Thursday, January 2, 2014

Short Leash by Janice Gary - TLC Book Review

Short Leash by Janice Gary

Paperback: 246 pages
Publisher: Michigan State University Press; 1 edition (August 1, 2013)

Source? the publisher via TLC Book Tours
**FTC Disclaimer - I received a complimentary copy of Short Leash from the publisher in exchange for an honest review.  The review below and the opinions therein are my own and offered without bias.

Why? Short Leash has my name written all over it.  This one was a no-brainer for me. 

What Now?
Just as I did with Following Atticus, I'll loan my copy of Short Leash to my friend Murray so that she can be touched by Barney's life and experience Gary's strength.  Then, Short Leash will be tucked away into the antique desk where my special books live behind the glass windows.

Golden Lines

We continue down the road, Barney's ears flapping in the breeze, a big smile plastered across his face.  It's odd, but walking into this wind - plowing through it head-on instead of cowering before it - I feel something warm and certain stirring in the deepest part of my being. (15)

He brings me back to the present, back to earth, which is a good thing for a person who has trouble staying grounded. (35)

Maybe it's time to see myself as clearly as I see my dog.  Perhaps it's possible to be inherently flawed and still have a decent life. (73)

I've spent three-quarters of my life worrying about what will happen in the future, and three-quarters of that has never happened. (109)

I think back to Dr. Kummel's words, "He's only trying to protect you."  Maybe my fear has been triggering his aggression all these years. (164)

This is America.  As a woman, I can drive a car, hold a job, divorce a husband if he abandons me, and take a lover without fearing for my life.  But I cannot walk into the woods or even down a city street with the same confidence as a man. (178)

I am not good at this "being present" stuff.   I can only stay in the moment for a few seconds at a time.  But in this moment, I am here with my dog.  And for now, that's enough. (200)

Barney and I have found our way through this park by placing one foot and one paw in front of another.  These three hundred and thirty-three acres have been our wilderness, our wildness, as Thoreau would say, unexplored territory whose treasures could only be found by walking into the unknown. (209)

With alarming clarity I realize that I haven't just been walking with Barney all this time, I've been fighting.  The park has been my battleground, the rain, the wind, the ice, my honorable foes.  Not letting excuses win, not giving in to willful weakness, not heeding the voices that have said, "It's too hot, too cold, you're too tired," has built something in me I didn't know I had - determination, a strong heart.  Clear intention. (215)

Summary from Amazon

"It's hard to believe that a walk in the park can change a life - let alone two - but for Janice Gary and her dog Barney, that's exactly what happened.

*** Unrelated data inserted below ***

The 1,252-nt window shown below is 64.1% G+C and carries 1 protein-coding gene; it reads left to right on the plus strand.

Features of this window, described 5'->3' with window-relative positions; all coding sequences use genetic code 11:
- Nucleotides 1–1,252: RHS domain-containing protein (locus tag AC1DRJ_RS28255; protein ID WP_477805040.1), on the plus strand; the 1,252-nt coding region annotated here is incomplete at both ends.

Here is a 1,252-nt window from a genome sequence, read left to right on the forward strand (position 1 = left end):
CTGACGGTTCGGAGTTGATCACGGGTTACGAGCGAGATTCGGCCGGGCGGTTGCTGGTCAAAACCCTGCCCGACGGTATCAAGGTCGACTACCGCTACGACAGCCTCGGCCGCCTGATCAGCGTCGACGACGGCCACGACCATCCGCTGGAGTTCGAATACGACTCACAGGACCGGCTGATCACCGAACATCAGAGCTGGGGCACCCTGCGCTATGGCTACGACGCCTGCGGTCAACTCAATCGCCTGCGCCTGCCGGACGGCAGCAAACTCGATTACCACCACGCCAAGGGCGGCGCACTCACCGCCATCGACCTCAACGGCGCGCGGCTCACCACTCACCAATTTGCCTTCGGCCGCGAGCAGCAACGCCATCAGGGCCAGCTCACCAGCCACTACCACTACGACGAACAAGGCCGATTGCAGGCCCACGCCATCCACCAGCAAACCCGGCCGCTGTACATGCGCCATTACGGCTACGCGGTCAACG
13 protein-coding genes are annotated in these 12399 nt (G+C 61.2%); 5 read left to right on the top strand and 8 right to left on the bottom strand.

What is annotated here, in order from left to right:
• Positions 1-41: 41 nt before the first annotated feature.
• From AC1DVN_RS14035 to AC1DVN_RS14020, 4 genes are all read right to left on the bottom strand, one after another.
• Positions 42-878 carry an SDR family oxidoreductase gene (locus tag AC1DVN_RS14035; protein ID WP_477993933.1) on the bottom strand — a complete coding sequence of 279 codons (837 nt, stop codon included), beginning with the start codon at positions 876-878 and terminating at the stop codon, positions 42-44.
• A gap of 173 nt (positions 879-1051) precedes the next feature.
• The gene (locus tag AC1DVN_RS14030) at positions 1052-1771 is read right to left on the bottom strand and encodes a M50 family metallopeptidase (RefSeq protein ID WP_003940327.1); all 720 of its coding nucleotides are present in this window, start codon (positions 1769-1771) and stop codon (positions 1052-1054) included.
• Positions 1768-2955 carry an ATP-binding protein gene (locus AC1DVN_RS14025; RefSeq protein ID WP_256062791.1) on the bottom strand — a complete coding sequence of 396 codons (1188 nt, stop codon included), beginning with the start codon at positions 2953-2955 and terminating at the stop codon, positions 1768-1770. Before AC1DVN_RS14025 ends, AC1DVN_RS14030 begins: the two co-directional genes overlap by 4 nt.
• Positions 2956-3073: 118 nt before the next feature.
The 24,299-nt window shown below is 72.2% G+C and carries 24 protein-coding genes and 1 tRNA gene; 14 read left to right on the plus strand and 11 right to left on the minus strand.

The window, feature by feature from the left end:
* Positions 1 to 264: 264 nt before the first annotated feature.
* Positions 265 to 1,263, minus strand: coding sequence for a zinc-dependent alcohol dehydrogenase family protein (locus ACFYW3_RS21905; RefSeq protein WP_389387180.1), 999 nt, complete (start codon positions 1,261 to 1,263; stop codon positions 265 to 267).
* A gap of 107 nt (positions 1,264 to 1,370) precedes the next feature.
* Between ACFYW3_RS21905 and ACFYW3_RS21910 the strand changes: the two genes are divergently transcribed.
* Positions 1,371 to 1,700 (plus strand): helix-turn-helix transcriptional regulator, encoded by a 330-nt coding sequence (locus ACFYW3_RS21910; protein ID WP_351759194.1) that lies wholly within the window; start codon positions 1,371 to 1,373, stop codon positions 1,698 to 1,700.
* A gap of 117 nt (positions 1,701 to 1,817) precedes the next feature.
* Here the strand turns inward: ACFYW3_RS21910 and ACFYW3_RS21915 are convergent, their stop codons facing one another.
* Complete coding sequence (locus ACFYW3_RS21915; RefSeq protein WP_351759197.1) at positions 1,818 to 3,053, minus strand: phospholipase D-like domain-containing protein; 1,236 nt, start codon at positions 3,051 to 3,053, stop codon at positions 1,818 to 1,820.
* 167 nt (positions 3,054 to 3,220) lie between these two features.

Gary relied on dogs to help her feel safe when walking on her own ever since being attacked on the streets of Berkeley as a young woman. This solution worked well for years until her canine companion passed on. Grieving, and without the benefit of a guardian, she encounters a stray Lab-Rottweiler puppy in a Piggly Wiggly parking lot and falls for his goofy smile and sweet nature. With his biscuit-sized paws, Barney promises to grow into her biggest protector yet. But fate intervenes when Barney is viciously attacked by another dog just before his first birthday. From that time on, he becomes dog-aggressive. Walking anywhere with Barney is difficult. But for Gary, walking without him is impossible.
It's only when she risks taking him to a local park that both of their lives change forever. There, Janice faces her deepest fears and discovers the grace of the natural world, the power of love and the potency of her own strengths. And Barney no longer feels the need to attack other dogs. Beautifully written, Short Leash is a moving tale of love and loss, the journey of two broken souls finding their way toward wholeness."

What I Liked

Gary's mixture of psychology, feminism, recovery, theology, biology, canine behavior, and life.

Her words and her honesty - Gary's voice is here; I feel like I know her deeply from reading Short Leash.

The lyrical writing - I wanted to read slowly, just to experience the flow of Gary's words, to see what she saw, think as she thought and then to put it all back together again.

Barney - I'm a dog lover, so I easily forgave him for his shortcomings just as Gary did.  

What I Didn't Like

Nada.  While I'm not typically a re-reader, Short Leash is a book that I might very well revisit just for the experience.

Overall Recommendation

Anyone who has ever rescued/loved an animal and has been rescued/loved right back will enjoy Short Leash. 

The Author

Other Stops on the Tour

Monday, December 16th:  Book Club Classics!
Monday, December 16th:  Shelf Pleasure – author guest post
Tuesday, December 17th:  The Book Wheel
Wednesday, December 18th:  BookNAround
Thursday, December 19th:  Bound By Words
Friday, December 20th:  Dog Spelled Forward
Monday, December 23rd:  Patricia’s Wisdom
Thursday, December 26th:  Svetlana’s Reads and Views
Monday, December 30th:  Bookchickdi
Thursday, January 2nd:  Peppermint Ph.D.
Monday, January 6th:  Peeking Between the Pages
Tuesday, January 7th:  Teena in Toronto
Wednesday, January 8th:  Bibliotica
Thursday, January 9th:  Book-alicious Mama
Friday, January 10th:  Kritter’s Ramblings
Monday, January 13th:  Book Dilettante
Tuesday, January 14th:  My Bookshelf
Wednesday, January 15th:  Mom in Love with Fiction
Thursday, January 16th:  Suko’s Notebook


  1. This definitely sounds like a book to reread! What a wonderful, moving story.

    Thanks for being on the tour.